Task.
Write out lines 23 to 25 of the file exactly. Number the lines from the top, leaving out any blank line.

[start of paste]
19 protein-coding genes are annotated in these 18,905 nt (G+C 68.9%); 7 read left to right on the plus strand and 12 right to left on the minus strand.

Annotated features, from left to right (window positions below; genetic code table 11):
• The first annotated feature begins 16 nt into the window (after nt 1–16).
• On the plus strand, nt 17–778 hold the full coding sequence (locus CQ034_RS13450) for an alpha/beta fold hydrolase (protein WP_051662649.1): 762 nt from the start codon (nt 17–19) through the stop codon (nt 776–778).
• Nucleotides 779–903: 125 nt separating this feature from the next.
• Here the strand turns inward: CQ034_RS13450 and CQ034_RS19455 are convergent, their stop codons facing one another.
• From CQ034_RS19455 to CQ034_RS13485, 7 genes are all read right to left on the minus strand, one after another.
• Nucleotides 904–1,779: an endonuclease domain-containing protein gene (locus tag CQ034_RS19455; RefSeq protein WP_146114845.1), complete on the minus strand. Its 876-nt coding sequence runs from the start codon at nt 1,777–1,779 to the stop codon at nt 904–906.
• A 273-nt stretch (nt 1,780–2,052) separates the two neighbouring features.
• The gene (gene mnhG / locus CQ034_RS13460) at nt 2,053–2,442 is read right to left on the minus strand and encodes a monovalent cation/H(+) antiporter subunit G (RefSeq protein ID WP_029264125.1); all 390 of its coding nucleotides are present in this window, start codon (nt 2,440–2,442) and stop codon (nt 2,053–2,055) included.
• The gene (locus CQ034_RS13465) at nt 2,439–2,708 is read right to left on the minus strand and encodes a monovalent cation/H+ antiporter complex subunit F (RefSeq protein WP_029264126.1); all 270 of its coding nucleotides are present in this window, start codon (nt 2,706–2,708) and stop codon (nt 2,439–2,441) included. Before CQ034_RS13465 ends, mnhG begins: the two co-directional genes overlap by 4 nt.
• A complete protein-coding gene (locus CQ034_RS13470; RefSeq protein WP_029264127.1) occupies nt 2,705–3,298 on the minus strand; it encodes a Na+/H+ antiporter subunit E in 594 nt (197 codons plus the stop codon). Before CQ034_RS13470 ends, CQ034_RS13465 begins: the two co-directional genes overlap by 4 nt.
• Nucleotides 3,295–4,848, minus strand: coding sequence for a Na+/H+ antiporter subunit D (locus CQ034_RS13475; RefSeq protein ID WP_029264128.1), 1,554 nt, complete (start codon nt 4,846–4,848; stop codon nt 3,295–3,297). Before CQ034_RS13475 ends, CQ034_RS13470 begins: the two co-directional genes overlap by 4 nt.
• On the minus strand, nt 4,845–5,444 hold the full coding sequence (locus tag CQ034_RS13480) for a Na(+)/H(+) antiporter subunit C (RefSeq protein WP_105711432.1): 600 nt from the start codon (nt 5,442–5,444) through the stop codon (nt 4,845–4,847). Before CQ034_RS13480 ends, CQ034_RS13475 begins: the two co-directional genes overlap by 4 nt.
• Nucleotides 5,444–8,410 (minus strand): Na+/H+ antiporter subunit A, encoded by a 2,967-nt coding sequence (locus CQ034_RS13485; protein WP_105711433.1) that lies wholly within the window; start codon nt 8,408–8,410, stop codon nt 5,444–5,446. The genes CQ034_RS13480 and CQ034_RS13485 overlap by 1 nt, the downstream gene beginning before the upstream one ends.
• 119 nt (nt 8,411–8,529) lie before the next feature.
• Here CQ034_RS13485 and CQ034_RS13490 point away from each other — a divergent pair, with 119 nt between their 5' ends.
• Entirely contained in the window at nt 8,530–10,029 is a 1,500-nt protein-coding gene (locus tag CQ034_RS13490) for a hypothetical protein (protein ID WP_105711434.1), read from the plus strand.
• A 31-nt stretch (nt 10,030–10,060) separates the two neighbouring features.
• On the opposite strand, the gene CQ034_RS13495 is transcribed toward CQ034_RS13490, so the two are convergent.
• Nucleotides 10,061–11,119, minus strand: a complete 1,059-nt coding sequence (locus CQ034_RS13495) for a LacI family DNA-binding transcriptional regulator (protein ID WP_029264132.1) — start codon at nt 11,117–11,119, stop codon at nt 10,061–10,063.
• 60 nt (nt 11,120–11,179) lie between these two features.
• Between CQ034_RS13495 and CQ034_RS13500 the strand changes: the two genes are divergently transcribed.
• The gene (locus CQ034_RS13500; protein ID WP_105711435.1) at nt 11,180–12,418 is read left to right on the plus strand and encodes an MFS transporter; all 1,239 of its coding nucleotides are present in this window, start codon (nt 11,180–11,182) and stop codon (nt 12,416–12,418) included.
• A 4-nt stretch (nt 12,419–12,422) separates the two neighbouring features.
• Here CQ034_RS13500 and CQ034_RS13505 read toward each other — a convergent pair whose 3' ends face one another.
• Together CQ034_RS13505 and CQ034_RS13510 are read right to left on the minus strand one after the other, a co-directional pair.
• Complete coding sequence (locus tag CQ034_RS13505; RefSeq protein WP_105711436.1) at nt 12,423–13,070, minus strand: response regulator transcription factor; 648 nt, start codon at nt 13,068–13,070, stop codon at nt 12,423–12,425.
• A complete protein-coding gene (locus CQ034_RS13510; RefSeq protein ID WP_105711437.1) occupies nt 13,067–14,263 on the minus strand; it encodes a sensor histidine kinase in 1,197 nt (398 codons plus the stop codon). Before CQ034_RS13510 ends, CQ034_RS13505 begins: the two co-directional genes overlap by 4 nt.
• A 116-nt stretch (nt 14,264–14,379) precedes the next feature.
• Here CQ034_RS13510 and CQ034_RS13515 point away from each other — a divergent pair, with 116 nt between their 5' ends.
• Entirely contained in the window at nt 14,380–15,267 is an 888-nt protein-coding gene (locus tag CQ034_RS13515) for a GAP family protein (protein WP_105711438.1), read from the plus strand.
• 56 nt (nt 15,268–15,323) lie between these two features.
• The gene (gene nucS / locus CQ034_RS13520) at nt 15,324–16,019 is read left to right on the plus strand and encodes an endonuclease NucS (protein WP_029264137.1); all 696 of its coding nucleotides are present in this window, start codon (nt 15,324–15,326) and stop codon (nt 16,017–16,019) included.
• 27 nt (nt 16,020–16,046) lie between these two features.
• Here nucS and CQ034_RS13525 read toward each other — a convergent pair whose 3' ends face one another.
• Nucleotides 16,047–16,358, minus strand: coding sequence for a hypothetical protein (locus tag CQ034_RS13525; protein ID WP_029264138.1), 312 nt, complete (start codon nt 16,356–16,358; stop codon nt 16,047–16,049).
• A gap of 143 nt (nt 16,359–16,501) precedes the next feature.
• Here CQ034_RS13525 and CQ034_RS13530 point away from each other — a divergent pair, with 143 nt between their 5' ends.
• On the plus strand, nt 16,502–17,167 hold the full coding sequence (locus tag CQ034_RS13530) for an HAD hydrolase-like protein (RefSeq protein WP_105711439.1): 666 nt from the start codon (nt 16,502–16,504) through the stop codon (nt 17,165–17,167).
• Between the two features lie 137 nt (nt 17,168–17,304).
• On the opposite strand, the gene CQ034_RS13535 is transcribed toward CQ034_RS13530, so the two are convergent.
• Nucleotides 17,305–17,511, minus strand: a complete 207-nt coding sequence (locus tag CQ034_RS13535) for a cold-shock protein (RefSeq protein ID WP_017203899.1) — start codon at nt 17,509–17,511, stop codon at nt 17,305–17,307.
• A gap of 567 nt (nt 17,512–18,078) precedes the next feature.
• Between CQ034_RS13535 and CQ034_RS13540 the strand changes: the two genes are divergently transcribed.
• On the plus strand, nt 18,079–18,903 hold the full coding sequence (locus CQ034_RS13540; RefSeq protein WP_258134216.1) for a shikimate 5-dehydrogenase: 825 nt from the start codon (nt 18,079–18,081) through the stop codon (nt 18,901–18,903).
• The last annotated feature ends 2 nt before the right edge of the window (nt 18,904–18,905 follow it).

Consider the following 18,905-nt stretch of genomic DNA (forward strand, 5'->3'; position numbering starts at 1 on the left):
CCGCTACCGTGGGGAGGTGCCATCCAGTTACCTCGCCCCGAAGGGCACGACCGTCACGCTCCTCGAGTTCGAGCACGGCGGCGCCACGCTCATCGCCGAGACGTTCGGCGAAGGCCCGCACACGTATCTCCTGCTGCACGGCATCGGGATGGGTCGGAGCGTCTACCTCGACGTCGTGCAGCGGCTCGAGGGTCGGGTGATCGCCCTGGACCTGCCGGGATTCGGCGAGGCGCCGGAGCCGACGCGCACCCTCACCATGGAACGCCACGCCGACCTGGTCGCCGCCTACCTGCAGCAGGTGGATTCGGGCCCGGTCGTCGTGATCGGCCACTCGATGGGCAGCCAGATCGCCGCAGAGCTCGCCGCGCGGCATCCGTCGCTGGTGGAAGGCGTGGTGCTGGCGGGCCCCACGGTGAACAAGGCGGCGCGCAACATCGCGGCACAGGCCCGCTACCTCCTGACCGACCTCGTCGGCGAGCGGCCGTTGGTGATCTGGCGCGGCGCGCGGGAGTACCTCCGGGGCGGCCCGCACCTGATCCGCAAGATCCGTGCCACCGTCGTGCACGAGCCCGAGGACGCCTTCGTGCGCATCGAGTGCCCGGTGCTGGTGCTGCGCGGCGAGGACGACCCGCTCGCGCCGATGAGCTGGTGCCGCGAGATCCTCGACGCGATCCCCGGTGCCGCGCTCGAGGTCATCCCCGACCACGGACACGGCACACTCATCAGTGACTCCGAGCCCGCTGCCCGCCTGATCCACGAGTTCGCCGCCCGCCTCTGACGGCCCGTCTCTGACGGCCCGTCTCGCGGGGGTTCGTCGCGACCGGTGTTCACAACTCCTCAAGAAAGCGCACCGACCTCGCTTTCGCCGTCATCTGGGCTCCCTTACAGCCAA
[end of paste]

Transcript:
• Between CQ034_RS13495 and CQ034_RS13500 the strand changes: the two genes are divergently transcribed.
• The gene (locus CQ034_RS13500; protein ID WP_105711435.1) at nt 11,180–12,418 is read left to right on the plus strand and encodes an MFS transporter; all 1,239 of its coding nucleotides are present in this window, start codon (nt 11,180–11,182) and stop codon (nt 12,416–12,418) included.
• A 4-nt stretch (nt 12,419–12,422) separates the two neighbouring features.